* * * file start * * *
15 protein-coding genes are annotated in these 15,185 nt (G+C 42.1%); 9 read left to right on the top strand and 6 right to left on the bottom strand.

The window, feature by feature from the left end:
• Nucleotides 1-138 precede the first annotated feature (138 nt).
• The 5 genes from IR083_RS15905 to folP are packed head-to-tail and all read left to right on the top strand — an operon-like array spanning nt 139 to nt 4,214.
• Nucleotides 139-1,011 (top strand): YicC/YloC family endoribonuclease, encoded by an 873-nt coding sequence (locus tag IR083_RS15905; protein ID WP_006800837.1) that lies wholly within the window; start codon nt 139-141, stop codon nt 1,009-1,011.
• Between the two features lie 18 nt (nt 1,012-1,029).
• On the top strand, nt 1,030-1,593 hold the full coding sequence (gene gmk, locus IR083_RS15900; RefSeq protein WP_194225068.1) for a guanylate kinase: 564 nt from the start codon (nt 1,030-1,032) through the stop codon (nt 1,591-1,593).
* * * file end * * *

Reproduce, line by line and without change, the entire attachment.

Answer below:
15 protein-coding genes are annotated in these 15,185 nt (G+C 42.1%); 9 read left to right on the top strand and 6 right to left on the bottom strand.

The window, feature by feature from the left end:
• Nucleotides 1-138 precede the first annotated feature (138 nt).
• The 5 genes from IR083_RS15905 to folP are packed head-to-tail and all read left to right on the top strand — an operon-like array spanning nt 139 to nt 4,214.
• Nucleotides 139-1,011 (top strand): YicC/YloC family endoribonuclease, encoded by an 873-nt coding sequence (locus tag IR083_RS15905; protein ID WP_006800837.1) that lies wholly within the window; start codon nt 139-141, stop codon nt 1,009-1,011.
• Between the two features lie 18 nt (nt 1,012-1,029).
• On the top strand, nt 1,030-1,593 hold the full coding sequence (gene gmk, locus IR083_RS15900; RefSeq protein WP_194225068.1) for a guanylate kinase: 564 nt from the start codon (nt 1,030-1,032) through the stop codon (nt 1,591-1,593).